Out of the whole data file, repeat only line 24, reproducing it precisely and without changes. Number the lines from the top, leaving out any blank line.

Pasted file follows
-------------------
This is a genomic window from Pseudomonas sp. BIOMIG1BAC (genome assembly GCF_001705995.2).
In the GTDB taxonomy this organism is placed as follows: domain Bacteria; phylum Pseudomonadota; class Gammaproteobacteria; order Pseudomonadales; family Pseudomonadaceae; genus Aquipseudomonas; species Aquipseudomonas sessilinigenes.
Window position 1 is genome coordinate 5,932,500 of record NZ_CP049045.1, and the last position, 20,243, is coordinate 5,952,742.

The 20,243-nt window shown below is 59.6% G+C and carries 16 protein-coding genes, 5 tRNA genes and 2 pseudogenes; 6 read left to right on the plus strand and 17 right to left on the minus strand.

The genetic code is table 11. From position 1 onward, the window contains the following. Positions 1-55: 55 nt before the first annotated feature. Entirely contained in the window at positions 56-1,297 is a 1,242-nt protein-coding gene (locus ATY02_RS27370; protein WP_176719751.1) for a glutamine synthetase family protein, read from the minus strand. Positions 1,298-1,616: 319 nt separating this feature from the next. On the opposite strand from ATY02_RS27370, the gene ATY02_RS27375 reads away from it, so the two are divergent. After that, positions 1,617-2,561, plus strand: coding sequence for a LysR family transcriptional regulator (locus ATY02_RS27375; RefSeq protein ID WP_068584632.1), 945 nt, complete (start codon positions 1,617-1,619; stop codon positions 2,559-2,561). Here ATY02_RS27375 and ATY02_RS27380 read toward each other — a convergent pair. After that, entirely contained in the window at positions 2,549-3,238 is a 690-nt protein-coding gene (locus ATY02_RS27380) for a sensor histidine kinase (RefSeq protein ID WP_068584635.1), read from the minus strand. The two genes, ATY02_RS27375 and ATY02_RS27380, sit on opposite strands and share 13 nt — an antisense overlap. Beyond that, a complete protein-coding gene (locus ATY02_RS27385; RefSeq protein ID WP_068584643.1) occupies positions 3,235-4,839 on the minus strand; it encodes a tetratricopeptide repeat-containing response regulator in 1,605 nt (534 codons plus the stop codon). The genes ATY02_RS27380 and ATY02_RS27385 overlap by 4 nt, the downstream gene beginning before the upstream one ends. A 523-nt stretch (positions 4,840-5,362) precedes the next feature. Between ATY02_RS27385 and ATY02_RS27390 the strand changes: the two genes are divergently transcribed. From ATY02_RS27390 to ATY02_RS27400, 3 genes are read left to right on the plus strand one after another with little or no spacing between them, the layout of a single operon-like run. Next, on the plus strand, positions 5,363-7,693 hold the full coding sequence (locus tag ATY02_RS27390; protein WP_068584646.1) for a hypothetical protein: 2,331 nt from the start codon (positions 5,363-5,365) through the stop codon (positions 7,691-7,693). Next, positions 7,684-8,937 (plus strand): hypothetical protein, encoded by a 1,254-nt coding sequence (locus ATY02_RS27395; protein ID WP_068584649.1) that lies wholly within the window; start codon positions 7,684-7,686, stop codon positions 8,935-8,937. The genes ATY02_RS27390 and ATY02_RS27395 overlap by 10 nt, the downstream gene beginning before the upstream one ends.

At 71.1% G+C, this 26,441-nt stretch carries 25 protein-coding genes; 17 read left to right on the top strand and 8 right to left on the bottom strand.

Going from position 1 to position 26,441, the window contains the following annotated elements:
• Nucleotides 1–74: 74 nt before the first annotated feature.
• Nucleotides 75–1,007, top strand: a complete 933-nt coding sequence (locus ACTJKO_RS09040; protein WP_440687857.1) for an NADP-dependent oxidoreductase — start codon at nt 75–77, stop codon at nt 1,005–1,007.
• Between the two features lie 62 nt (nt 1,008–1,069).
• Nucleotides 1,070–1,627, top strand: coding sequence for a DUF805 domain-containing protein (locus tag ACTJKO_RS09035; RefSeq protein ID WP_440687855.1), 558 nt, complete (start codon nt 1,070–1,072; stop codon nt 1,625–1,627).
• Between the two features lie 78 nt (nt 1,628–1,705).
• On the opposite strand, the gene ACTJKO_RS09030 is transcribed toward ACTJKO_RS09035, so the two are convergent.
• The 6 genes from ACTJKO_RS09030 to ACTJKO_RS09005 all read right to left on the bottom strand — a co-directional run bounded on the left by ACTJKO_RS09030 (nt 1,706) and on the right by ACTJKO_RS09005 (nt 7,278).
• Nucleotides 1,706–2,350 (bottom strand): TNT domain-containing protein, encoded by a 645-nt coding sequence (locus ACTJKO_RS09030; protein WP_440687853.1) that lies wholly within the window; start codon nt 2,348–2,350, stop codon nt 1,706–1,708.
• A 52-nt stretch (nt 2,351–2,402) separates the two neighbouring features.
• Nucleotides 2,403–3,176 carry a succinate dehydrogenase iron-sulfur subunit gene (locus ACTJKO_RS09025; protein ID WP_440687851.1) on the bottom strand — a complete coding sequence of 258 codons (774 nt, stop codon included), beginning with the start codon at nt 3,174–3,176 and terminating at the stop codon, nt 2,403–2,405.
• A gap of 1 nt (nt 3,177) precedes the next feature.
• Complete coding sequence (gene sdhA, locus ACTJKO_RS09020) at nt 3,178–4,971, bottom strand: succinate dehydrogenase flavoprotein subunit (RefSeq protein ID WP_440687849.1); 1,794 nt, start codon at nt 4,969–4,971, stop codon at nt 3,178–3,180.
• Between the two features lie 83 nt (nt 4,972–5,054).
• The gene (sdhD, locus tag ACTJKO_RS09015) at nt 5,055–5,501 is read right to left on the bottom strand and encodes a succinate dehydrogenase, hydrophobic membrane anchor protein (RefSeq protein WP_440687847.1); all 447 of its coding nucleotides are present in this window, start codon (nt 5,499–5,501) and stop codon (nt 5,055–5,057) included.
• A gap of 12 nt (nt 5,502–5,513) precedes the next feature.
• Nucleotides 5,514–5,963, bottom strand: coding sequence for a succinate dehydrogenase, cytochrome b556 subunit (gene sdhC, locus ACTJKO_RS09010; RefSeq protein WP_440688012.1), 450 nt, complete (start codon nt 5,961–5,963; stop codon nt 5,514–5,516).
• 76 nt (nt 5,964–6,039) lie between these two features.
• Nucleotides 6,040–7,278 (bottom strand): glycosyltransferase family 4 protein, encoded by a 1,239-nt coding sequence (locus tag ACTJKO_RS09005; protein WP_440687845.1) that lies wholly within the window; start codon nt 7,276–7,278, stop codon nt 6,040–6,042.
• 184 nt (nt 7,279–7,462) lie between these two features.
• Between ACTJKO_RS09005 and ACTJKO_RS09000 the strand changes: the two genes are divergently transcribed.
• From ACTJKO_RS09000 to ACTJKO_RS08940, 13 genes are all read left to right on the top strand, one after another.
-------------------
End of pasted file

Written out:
• 76 nt (nt 5,964–6,039) lie between these two features.